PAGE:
Seasonal snow observations with Wideband Autocorrelation Radiometry during Winter 2018-19
Presenting Author: Roger De Roo
Organization: University of Michigan
Co-Author(s): Mohammad Mousavi; Anthony W. England; Line van Nieuwstadt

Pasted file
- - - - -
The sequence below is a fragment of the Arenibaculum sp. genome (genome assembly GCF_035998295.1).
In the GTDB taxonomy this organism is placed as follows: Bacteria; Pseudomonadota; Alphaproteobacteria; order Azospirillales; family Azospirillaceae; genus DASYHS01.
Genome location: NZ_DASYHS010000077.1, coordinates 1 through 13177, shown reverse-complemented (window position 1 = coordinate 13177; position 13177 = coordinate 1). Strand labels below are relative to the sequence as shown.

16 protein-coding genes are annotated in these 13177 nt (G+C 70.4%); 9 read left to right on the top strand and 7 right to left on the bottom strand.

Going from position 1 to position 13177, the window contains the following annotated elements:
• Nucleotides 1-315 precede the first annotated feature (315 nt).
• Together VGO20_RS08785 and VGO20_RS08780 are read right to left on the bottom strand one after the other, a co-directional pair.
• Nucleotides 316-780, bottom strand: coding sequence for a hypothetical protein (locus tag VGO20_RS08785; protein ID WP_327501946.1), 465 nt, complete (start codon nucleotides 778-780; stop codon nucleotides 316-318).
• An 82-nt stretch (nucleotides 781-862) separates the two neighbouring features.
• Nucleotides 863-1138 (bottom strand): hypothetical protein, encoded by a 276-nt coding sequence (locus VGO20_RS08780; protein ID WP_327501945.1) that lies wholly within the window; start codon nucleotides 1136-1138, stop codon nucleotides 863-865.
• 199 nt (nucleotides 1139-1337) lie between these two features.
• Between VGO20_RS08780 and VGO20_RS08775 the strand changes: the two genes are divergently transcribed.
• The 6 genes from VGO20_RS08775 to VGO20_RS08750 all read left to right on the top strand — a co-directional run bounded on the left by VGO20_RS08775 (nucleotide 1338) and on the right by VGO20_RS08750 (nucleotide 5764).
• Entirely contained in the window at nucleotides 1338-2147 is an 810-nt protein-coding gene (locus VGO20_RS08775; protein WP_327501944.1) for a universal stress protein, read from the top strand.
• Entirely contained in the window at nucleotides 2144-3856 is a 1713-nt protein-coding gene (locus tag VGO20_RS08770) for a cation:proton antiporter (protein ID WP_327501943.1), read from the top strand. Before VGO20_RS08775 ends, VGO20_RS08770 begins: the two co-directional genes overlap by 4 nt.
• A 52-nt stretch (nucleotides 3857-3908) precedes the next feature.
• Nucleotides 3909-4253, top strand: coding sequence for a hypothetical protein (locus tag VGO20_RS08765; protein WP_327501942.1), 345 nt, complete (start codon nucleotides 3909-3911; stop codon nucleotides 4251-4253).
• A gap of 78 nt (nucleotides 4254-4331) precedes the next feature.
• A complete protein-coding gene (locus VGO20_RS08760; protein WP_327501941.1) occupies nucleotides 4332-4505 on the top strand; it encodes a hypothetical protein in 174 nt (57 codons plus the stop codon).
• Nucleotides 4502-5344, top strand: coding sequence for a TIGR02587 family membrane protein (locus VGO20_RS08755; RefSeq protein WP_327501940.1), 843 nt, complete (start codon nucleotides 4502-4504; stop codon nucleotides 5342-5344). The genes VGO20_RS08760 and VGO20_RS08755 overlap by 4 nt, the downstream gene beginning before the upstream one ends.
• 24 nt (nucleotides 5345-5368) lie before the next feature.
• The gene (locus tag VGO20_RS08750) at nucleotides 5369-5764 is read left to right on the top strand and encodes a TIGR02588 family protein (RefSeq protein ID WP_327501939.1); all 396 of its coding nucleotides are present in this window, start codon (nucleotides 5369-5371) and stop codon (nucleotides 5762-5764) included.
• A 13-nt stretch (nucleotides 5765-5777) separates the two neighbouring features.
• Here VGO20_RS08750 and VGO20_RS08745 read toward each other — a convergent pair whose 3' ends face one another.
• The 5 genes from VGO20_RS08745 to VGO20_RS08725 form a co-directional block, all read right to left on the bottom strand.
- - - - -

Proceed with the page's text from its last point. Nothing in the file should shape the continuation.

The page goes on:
Wideband Autocorrelation Radiometry (WiBAR) is a recently developed technique for passively measuring the microwave propagation time of low loss layers. Radiobrightness from below the layer propagates upward toward the sensor through the layer after transiting first the lower and then the upper interfaces. At the same time, some of the radiation reflects from the upper interface, then the lower interface, before transiting the upper interface towards the sensor. This delayed ray is an attenuated and delayed copy of the direct ray, leading to a local maximum in the autocorrelation function of the received waveform. The time lag at which this maximum occurs is the round trip propagation time of the layer. To resolve short time lags, on the order of nanoseconds, large bandwidths, on the order of gigahertz, is needed. This technique has application in Earth Science for the annually regenerated low loss layers of snow pack and lake ice. Lake ice is easier to measure than snow pack, due to the typically smoother surfaces and larger dielectric contrasts at the interfaces. We have used observations of lake ice to validate various expectations of the technique, but measurements of snow pack have been sparse. In the winter of 2018-19, we deployed two independent WiBAR instruments at the University of Michigan Biological Station specifically to observe the passive lag signature of snow on the ground, one operating roughly in L-band and one in S-band. In early March 2019, a snow pack up to 64cm had developed, which is deep enough for the WiBAR observable to be detected by each instrument. We have recently downloaded the data, and see some first hints of the signal, albeit contaminated with considerable radio frequency interference. We will report on on our findings.